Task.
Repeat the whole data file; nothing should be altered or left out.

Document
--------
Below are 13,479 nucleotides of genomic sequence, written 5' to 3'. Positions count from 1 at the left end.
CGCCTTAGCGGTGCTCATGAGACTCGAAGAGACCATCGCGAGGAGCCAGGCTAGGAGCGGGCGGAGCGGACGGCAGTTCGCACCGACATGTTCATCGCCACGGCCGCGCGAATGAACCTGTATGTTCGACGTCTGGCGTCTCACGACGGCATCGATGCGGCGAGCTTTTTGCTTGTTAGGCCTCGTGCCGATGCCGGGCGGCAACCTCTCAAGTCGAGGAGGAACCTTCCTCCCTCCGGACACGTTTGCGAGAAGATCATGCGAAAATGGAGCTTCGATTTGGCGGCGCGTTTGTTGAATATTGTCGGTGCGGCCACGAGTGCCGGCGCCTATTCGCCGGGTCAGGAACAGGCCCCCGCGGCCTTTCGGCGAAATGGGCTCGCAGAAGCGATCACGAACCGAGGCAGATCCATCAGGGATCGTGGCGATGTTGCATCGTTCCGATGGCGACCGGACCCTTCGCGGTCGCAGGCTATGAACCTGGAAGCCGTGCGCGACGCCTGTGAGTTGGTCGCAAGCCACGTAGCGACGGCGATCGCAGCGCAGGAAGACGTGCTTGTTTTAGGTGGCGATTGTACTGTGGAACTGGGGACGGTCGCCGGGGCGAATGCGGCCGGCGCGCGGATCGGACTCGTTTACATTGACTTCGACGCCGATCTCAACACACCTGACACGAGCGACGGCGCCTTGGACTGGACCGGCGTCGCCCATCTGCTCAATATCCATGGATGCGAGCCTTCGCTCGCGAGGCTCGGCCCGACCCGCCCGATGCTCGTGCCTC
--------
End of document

Below are 13,479 nucleotides of genomic sequence, written 5' to 3'. Positions count from 1 at the left end.
CGCCTTAGCGGTGCTCATGAGACTCGAAGAGACCATCGCGAGGAGCCAGGCTAGGAGCGGGCGGAGCGGACGGCAGTTCGCACCGACATGTTCATCGCCACGGCCGCGCGAATGAACCTGTATGTTCGACGTCTGGCGTCTCACGACGGCATCGATGCGGCGAGCTTTTTGCTTGTTAGGCCTCGTGCCGATGCCGGGCGGCAACCTCTCAAGTCGAGGAGGAACCTTCCTCCCTCCGGACACGTTTGCGAGAAGATCATGCGAAAATGGAGCTTCGATTTGGCGGCGCGTTTGTTGAATATTGTCGGTGCGGCCACGAGTGCCGGCGCCTATTCGCCGGGTCAGGAACAGGCCCCCGCGGCCTTTCGGCGAAATGGGCTCGCAGAAGCGATCACGAACCGAGGCAGATCCATCAGGGATCGTGGCGATGTTGCATCGTTCCGATGGCGACCGGACCCTTCGCGGTCGCAGGCTATGAACCTGGAAGCCGTGCGCGACGCCTGTGAGTTGGTCGCAAGCCACGTAGCGACGGCGATCGCAGCGCAGGAAGACGTGCTTGTTTTAGGTGGCGATTGTACTGTGGAACTGGGGACGGTCGCCGGGGCGAATGCGGCCGGCGCGCGGATCGGACTCGTTTACATTGACTTCGACGCCGATCTCAACACACCTGACACGAGCGACGGCGCCTTGGACTGGACCGGCGTCGCCCATCTGCTCAATATCCATGGATGCGAGCCTTCGCTCGCGAGGCTCGGCCCGACCCGCCCGATGCTCGTGCCTC